Future of development for ESPxx boards

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  • Hello All,

    First of all thank you for your work - I love this project and please consider below as attempt to make it better (in my personal opinion).

    I'm working on microcontroller projects for 2-3 years and since then every few months I'm trying Espruino. I'm super happy to see incremental improvements and things fixed. However since the beginning I faced 2 main issues - which I think are still not addressed. And I would love to learn your approach to these.

    1. VSCode integration. Web IDE is great to kickoff, but honestly anything longer than 50 lines is painful.
      I think one of the major reasons for Platform.IO popularity was VSCode integration. Having official VSCode plugin + TypeScript integration would be a killer.

    2. ESP is still considered as 2'nd grade citizen (IMO). I think I tried most of the Espruino releases on both ESP8266 and ESP32 and always suffered with some stability issues. Not mentioning that some of framework and board features are still not supported.
      I do understand that business model is around own boards, but reality is that ESP is unbeatable mix of power and cost, and main competitors have better support for these boards. Personally this was the main reasons why for many projects I had to switch to other FW.

    Again please do not read this as negative feedback, it's more personal explanation why - even if I love to use Espruino, I still have to work with other frameworks with less friendly language.

    I would love to learn your approach to above and how we can help.

  • Hi,

    There are command-line tools which I believe are pretty easy to add to VSCode, and I have seen them used for cross-compilation of TypeScript as well. It could just do with a bit of documentation which I'm afraid I haven't got around to.

    Although it's pretty easy to do npm install -g espruino then espruino -d mydevice -w file.js - which will give you a REPL and will the automatically upload file.js every time you save it.

    If someone would like to contribute an actual VSCode plugin that glued the espruino npm library to VSCode then that would be great though.

    However while I'm all for making Espruino easier to use on other IDEs, the main focus for me is really on lowering that "time to blink" number by making it super-easy to get started (which it seems is what draws most users to the platform).

    ESP is still considered as 2'nd grade citizen (IMO).

    That's because I have never made even a cent from any work I have put into the port for Espressif's chips (although I do receive some extremely generous support from some folks via Patreon, several of which I know use ESPxx chips). There's an argument to be made that ESP32/8266 sales actually dig into sales of the boards I make money off too, so it's very hard for me to justify putting significant work into Espressif chips when I could put it into boards that do make money.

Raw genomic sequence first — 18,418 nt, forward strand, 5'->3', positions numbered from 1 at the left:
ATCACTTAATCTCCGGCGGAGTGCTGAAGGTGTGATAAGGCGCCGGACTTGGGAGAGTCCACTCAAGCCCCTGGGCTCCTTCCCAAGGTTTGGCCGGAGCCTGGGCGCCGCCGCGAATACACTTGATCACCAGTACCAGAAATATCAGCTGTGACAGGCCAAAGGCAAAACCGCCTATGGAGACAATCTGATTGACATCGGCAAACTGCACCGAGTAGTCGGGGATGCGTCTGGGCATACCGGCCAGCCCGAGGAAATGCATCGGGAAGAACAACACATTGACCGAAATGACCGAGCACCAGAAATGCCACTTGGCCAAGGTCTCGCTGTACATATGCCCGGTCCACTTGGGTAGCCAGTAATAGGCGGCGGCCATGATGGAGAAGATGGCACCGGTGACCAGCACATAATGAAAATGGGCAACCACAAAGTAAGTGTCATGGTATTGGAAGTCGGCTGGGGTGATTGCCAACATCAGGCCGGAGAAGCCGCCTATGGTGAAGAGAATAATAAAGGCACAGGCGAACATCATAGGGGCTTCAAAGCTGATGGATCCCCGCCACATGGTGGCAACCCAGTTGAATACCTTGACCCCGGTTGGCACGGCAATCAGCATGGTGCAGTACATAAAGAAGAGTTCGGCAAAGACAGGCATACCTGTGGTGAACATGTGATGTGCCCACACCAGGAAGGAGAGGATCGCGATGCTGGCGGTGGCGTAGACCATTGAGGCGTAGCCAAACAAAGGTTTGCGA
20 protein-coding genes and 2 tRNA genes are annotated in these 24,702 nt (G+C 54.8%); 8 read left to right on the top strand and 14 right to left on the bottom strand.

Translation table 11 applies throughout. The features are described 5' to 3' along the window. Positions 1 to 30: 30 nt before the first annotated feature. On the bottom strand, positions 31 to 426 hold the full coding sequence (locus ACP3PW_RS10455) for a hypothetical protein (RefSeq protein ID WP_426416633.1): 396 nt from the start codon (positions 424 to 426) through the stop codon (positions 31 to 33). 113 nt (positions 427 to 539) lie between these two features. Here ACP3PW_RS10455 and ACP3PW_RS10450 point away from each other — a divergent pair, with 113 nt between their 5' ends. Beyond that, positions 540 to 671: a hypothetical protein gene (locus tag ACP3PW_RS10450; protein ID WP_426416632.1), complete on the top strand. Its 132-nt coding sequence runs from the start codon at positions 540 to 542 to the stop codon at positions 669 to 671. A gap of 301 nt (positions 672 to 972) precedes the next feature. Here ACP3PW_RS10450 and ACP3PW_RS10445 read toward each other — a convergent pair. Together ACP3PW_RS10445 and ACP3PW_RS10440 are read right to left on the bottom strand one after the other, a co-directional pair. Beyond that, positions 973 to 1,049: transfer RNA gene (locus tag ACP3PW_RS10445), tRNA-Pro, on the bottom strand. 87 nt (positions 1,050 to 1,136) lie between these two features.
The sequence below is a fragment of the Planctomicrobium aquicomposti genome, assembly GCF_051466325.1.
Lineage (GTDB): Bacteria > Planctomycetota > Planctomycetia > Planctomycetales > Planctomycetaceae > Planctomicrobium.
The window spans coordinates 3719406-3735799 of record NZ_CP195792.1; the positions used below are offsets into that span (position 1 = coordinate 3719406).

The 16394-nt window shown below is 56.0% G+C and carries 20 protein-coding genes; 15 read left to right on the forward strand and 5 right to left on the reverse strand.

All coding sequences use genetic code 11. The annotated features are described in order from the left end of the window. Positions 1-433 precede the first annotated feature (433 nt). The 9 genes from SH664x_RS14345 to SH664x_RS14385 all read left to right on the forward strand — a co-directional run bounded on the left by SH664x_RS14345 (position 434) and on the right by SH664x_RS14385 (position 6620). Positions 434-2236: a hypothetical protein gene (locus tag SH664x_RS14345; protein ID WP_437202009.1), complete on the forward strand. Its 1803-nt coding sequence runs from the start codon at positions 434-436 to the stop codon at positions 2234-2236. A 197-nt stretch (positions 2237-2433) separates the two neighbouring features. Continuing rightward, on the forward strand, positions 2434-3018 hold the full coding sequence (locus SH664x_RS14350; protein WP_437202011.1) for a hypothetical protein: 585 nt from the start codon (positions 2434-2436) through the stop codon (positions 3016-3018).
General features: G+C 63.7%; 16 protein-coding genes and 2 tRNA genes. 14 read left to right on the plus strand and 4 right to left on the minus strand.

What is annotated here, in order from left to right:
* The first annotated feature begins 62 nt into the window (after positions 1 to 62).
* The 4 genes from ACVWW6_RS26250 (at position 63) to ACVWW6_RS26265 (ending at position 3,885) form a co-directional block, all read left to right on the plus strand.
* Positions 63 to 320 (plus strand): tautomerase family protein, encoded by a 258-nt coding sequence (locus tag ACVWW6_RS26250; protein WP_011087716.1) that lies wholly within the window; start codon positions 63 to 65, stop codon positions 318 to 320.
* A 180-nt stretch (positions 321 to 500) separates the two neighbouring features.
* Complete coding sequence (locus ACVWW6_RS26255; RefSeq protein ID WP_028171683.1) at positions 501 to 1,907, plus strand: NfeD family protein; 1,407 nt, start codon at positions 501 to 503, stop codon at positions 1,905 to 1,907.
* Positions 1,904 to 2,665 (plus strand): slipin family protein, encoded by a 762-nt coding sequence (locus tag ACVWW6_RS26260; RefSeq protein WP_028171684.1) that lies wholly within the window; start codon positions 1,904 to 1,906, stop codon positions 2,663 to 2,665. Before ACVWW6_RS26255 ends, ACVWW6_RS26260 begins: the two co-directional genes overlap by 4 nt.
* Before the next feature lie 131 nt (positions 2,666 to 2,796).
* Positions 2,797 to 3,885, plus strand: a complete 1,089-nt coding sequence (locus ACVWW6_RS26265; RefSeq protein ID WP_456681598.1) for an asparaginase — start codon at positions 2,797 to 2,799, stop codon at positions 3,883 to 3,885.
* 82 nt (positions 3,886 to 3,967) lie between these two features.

The ESP32/ESP8266 ports basically exist purely because of the extremely hard work of a handful of individuals, but at the end of the day it's a hobby for them so if they don't have time or there's a niggle that isn't fun to fix, it doesn't get fixed. All I can say if if you want something fixed, have a go yourself and contribute it back to GitHub - that's the great thing about open source.

    If you want to help and don't feel you can do that, you could sponsor me to fix the issues you have with the ports, or could always make a fuss to Espressif - if even a fraction of the thousands of ESP32/8266 Espruino users actually let them know then they might consider supporting some work to improve Espruino on it. Other chip manufacturers have done that in the past, just not Espressif.

  • @Gordon I appreciate you being very open about this.

    1. As for VSCode, I might be actually able to help here - been doing some VSC plugins some time ago. I'm aware about espruino npm but so far I was not able to install it without errors on any environment - which was discouraging, but I will give it a shot again (I raised issues on github already).

    2. I understand your approach to ESP given amount of effort needed. On the other hand, I can't shake feeling that lack of good suport for most commonly used boards is significantly decreasing potential users and more users is better community, better support - basically more noise around the project. Maybe a good idea would be to design next Espruino board around ESP32 (you can still sell own board and at the same time improve ESP support) - new ESP32 WROVER looks like solid chip for "heavier" frameworks.

    Became a patreon today - and very happy to help with VSC plugin (unfortunately within very limited time).


  • My thoughts:

    On a first-time-to-blink, it's hard to beat the web-ide, I think it's a pretty cool piece of software.
    But I do agree that VSCode is powerful. I use it for most of my day-job and most of Espruino development + the Web ide REPL to tweak the code on the fly. The REPL is one of the best features of Espruino!